Significant changes coming to downtown Lake Worth, city says



Image of Dave Lawrence, president and CEO of the Cultural Council of Palm Beach County standing at a lectern

LAKE WORTH — After 18 months, Lake Worth, the Lake Worth Community Redevelopment Agency and the Cultural Council of Palm Beach County on Tuesday morning finally announced the launch of the Arts and Cultural master plan for downtown Lake Worth, an initiative the city hopes will be key for economic development.

“The plan is not about changing our culture, but rather about embracing it,” Mayor Pam Triolo said at a news conference at the Cultural Council’s office on Lake Avenue. “We’re going to use it as a force for the economic development of the entire city. It will enhance our downtown vibrancy while improving everyone’s access to art and culture downtown. Lake Worth will be a place where emerging and established artists live, work, exhibit and sell their art in galleries and even on street corners.”

The master plan focuses on five priorities: maintaining and promoting Lake Worth’s unique character, retaining and enhancing the downtown vibrancy 24/7; encouraging greater arts and culture engagement and collaboration; improving access to arts and culture within downtown and strengthening public support.

William Waters, the city’s director of community sustainability, said there will be some announcements in upcoming months about significant investments and changes downtown.

“There are a lot of interested parties thinking of investing in Lake Worth,” Waters said. “There should be some announcements by the end of the year on some exciting projects downtown.”

Changing downtown has been a discussion that’s been raging for months — what should downtown Lake Worth look like as a number of businesses are either closing or moving?

Consider these recent developments:

  • Kilwins, the downtown Lake Worth chocolate shop, closed because of high rents.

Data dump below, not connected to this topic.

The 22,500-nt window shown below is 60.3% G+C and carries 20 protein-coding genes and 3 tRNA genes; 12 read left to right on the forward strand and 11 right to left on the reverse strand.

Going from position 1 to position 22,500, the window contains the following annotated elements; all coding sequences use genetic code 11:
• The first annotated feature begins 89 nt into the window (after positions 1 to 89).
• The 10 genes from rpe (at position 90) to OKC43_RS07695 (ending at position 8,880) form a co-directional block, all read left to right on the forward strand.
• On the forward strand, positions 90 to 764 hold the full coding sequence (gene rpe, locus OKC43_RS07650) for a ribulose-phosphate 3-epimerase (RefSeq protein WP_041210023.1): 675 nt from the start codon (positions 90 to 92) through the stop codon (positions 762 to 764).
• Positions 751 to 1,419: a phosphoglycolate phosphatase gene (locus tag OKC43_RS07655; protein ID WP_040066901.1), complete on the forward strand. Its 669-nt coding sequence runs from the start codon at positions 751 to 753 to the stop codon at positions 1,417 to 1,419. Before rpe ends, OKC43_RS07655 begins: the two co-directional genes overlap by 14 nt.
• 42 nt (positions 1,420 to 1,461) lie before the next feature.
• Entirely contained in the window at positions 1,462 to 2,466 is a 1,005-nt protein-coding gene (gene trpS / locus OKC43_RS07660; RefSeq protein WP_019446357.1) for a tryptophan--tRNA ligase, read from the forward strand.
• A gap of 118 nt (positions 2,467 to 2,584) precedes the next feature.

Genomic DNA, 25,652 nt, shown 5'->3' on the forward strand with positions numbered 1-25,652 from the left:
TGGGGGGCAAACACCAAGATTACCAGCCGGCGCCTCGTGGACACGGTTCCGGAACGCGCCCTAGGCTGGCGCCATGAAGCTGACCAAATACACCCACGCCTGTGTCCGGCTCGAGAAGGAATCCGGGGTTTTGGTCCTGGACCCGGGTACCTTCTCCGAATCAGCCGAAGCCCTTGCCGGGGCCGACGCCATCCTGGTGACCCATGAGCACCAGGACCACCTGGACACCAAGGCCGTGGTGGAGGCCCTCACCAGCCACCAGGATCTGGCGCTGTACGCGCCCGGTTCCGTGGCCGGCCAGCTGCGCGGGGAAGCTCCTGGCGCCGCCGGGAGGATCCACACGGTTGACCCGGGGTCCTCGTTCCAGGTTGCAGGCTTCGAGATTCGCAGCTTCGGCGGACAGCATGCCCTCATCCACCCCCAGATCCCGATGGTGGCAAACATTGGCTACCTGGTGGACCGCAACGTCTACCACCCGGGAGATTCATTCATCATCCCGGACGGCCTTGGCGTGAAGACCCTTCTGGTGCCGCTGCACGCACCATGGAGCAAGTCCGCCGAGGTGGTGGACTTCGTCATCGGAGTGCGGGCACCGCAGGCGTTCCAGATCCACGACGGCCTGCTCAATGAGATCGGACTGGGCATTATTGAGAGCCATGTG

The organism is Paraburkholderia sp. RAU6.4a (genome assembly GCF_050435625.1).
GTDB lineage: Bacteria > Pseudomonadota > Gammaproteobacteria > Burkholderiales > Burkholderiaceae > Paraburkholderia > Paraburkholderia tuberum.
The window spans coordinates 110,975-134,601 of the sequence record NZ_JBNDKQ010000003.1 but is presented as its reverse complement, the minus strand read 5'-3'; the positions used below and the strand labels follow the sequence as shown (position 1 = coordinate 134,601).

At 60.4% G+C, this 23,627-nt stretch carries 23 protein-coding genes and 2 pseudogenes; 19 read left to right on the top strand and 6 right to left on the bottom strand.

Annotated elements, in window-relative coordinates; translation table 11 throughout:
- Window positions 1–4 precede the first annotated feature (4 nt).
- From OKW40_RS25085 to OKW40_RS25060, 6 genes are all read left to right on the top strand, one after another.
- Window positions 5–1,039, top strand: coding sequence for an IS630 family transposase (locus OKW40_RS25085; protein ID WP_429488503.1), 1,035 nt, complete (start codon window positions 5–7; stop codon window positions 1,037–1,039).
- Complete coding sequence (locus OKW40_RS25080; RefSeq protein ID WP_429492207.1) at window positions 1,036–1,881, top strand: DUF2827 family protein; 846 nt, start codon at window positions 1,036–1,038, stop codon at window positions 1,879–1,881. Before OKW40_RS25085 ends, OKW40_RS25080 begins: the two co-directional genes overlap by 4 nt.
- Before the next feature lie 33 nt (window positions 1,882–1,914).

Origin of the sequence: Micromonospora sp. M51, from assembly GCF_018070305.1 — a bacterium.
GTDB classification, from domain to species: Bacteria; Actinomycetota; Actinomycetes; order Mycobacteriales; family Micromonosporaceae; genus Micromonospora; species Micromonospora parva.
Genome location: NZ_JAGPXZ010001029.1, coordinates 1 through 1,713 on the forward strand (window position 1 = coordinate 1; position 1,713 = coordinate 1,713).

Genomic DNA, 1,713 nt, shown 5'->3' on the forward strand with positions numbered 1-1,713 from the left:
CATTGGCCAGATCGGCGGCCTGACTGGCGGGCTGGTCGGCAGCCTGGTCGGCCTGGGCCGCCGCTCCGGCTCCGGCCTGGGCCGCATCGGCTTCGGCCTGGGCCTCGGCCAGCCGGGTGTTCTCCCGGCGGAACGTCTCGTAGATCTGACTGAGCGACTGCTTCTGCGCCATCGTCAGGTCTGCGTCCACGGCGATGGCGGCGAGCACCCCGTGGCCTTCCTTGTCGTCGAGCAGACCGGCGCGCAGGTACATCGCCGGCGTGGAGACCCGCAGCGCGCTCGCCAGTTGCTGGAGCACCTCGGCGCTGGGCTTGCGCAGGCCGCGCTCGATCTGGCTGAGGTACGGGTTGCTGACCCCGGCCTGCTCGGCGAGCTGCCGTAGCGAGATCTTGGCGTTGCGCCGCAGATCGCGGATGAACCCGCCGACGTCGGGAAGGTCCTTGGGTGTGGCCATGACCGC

• Starbucks recently moved to North Dixie Highway.
  • Studio 205, the gift and novelty shop off Lake Avenue, moved because of a rent increase by Peters Development.
  • Blue Front closed July 4 and became a catering business.
  • Saito’s Restaurant shut its doors in the summer.
  • Callaro’s Steak House was sold for $1.4 million and shut down, but is expected to reopen with new owners in the fall.

Dave Lawrence, the Cultural Council’s president and CEO, believes the new plan can help.

“I think a plan like this helps to enhance the downtown vibrancy,” he said. “The beautification efforts keep streets more lively in the evening with gallery openings and performances throughout the community, so a cultural plan can help address some of those very issues.”

In 2015, the Cultural Council was awarded a $165,000 grant from the Community Foundation for Palm Beach and Martin Counties to establish a cultural district to support local talent and to promote Lake Worth as a destination for arts-related businesses, arts and cultural center and education at arts related institutions.

“Just creating a cultural district wasn’t going far enough,” Lawrence said. “How can we assist our partners in Lake Worth in creating a sustainable and vibrant cultural community ... enhance the city’s vibrancy and quality of life, engage residents, artists and business leaders in a plan to attract visitors and new residents through quality programs and experiences?”

In January 2016, Lake Worth, the CRA and the Cultural Council began working on a master plan for downtown that included surveys, workshops and focus groups.

“It’s been a very collaborative and supportive effort among three entities that have not always worked together,” Waters said.

On Nov. 29 through Dec. 1, the city will introduce FOCUS, a celebration of art, music and design. The event starts with mural paintings by more than a dozen local artists on 10 different properties throughout downtown and west of Lake Worth. It also will include a city design competition and arts-related activities downtown. The event ends with the Lake Worth’s annual holiday tree lighting and artist market.

“Culturally plannings can be such a wonderful tool to bring the community together,” Lawrence said. “It’s an incredibly exciting opportunity for the city of Lake Worth and its residents to celebrate the authenticity of the arts that already exists and to build it up further.”

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